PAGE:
We're in a global village. The Info Net of communications create this intense feedback loop: instant data. Wisdom is needed to deal with this Wired New World. Can the Bible, Koran, Torah really deal with nuclear weapons, stem cells, genetic engineering, and global climate change?
And more changes are on the horizon. Humans will be able to manage their own evolution via bio-engineering, cloning, computer chip implants, altered brain chemistry. People will live longer and have enhanced intelligence.
Will this fractionate people into new classes, with new priorities? The standard definition of human will have to be updated. And there's Artificial Intelligence, the sentient machine, who'll speak up one day, "Uh, excuse me, but--"
Is the wisdom of Moses, Jesus, or Mohammed, going to be enough to deal with this 21st century complexity?
Humanity now has to face more change than at any other time in history. People can't help feeling fear of too much and too abrupt CHANGE. That's why many get caught up in expecting The Apocalypse/Doomsday/Rapture/Second Coming -- they want something to save them. While many other people have the general unease that "Things are Getting Worse." Apprehension of tomorrow. The future is inevitably unknown and therefore different, new, and strange.
It is hard to avoid psychological Future Shock.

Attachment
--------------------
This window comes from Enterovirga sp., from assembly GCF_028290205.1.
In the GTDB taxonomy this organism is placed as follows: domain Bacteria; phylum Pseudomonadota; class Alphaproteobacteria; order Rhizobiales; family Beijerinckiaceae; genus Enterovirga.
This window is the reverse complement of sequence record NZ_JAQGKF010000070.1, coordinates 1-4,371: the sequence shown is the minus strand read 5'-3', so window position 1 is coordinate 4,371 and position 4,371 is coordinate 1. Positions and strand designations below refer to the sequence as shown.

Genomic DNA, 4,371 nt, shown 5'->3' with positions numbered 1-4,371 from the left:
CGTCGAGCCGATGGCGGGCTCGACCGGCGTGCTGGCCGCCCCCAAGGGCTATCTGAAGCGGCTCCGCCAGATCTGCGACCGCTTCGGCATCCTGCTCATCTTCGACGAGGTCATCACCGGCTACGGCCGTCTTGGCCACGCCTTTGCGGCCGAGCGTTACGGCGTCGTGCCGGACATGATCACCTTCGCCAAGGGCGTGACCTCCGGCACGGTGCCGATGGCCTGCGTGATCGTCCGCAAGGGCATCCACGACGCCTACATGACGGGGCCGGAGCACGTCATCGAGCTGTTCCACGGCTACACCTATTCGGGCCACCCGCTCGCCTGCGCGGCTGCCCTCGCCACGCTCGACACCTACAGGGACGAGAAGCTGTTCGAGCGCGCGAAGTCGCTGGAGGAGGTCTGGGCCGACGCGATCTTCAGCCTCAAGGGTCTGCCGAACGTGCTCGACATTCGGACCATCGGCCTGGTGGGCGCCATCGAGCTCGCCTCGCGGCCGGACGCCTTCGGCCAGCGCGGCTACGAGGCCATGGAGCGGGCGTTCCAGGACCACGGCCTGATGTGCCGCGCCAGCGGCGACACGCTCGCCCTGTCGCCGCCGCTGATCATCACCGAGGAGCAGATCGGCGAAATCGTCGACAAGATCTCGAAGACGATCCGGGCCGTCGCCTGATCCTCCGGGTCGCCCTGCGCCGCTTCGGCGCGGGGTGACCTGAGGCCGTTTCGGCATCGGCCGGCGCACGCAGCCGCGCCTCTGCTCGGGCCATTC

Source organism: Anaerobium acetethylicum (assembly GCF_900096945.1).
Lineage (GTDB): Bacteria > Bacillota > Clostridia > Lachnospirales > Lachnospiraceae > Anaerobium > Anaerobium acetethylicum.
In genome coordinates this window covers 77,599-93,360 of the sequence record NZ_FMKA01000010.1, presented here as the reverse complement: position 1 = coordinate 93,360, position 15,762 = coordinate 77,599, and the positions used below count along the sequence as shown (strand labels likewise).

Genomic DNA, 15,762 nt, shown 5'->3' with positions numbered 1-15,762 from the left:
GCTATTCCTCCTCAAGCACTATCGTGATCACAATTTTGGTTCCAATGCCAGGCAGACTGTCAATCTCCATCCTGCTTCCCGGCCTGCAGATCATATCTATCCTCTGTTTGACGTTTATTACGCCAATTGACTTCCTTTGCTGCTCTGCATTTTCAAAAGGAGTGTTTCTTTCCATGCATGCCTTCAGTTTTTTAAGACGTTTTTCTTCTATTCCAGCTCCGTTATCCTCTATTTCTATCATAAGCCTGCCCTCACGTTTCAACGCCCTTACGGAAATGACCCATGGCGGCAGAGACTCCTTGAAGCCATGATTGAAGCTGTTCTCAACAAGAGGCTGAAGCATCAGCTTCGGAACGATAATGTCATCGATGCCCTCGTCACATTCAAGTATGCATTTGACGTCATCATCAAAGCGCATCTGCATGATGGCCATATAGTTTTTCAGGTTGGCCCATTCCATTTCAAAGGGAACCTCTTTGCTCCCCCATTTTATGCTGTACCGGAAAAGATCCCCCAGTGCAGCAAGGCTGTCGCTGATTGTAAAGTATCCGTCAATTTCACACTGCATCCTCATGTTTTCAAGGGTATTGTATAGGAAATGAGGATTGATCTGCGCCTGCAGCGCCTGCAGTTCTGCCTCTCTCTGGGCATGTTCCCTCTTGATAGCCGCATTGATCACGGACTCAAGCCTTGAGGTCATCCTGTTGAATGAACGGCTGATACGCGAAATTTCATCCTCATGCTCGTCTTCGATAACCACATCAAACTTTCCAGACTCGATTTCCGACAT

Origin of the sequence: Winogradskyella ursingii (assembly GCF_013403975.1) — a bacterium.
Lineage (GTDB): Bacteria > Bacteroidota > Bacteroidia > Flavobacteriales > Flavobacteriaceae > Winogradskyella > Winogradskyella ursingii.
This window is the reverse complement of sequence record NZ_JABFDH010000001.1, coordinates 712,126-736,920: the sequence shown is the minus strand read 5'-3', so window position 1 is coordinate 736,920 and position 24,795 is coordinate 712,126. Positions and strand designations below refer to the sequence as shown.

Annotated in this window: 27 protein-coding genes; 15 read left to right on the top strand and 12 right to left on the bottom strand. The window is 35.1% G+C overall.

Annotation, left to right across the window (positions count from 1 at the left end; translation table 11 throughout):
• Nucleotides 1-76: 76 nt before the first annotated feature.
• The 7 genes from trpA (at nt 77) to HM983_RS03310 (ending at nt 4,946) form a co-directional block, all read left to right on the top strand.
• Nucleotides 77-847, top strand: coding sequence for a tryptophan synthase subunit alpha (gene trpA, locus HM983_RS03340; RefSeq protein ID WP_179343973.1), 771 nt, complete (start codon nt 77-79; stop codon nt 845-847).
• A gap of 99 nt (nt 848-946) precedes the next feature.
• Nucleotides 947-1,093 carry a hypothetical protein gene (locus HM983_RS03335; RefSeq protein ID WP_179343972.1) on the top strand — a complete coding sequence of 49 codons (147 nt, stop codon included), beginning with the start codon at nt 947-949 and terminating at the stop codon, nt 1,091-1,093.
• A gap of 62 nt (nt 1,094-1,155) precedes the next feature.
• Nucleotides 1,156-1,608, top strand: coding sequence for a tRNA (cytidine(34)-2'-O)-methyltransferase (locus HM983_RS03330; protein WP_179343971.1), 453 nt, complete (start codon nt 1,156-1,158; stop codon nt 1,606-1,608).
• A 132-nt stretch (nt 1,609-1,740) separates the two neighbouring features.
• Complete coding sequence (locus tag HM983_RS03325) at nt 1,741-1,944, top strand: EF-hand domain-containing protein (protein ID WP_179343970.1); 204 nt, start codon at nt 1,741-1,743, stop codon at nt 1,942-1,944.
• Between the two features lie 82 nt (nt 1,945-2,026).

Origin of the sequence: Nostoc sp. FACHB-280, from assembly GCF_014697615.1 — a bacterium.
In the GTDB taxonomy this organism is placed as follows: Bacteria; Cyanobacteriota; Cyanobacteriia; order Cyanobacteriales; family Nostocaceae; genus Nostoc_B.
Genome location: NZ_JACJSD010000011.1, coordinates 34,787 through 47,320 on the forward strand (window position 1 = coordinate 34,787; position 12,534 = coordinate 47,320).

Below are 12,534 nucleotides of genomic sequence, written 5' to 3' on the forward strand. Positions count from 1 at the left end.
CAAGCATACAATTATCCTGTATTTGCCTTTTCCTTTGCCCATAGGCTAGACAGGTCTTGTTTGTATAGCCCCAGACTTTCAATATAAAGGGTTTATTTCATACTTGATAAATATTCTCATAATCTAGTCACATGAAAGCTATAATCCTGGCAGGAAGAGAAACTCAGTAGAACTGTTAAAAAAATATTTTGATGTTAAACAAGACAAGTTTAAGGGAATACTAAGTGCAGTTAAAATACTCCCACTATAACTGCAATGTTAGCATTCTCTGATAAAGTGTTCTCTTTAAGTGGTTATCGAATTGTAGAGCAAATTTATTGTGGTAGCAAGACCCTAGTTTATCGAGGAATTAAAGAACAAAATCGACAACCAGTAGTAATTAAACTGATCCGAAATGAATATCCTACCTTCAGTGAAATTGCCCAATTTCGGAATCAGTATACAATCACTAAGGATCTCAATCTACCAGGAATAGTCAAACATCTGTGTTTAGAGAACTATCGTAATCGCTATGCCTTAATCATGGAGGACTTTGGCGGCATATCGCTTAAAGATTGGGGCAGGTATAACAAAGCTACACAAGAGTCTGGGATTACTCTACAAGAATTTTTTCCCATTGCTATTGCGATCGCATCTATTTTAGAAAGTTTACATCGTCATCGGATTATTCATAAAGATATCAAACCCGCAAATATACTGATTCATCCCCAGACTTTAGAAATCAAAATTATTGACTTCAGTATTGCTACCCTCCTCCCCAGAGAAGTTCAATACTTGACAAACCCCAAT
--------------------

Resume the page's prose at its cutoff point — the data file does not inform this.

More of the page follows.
Well, at least we finally grew out of the Cold War -- until 9/11.... wherein Mr. George Bush reacts to a massive horrific event the only way he knows how and, feeding off people's understandable fear, he launches into a "War on Terrorism," waging deadly wars in the Middle East -- oblivious to the complexities of factions of people with different belief systems who acted appallingly because they're scared -- and then all we do is to confirm their worst beliefs.
Children fighting in a sand box. Adults might have a more nuanced discernment that sees beyond "Good" and "Evil." These terms of abstraction are too simple and outdated.
Anyway, all the old-school, backwards-reacting by the Bush Administration and the Christian Right -- "Them" -- helps to define "Us." That the old institutions are aggressively flailing about, with obvious desperation, and having some apparent success: it means that we're actually on course.... They're running scared because they know deep down that their days are numbered.
It's hard, but maybe we can even have a bit of empathy and sympathy for them. Our parents and grandparents can be a pain in the neck, but they did get us this far.
Things are changing.
We may cross the threshold way off in the future, in our lifetime, or next Thursday after lunch.
So let's Imagine...
or at least Pretend,
and at best Envision...
"Everything is going according to plan...."
One thing cannot be infinity.
Infinity is not one.
Infinity cannot be one.
There is no "one infinity."
Because infinity is not an entifiable thing
that can be then measured --
"Here's one and there's another."
Infinity is infinite.
Therefore it's never encompassable,
and therefore it defies one-ness,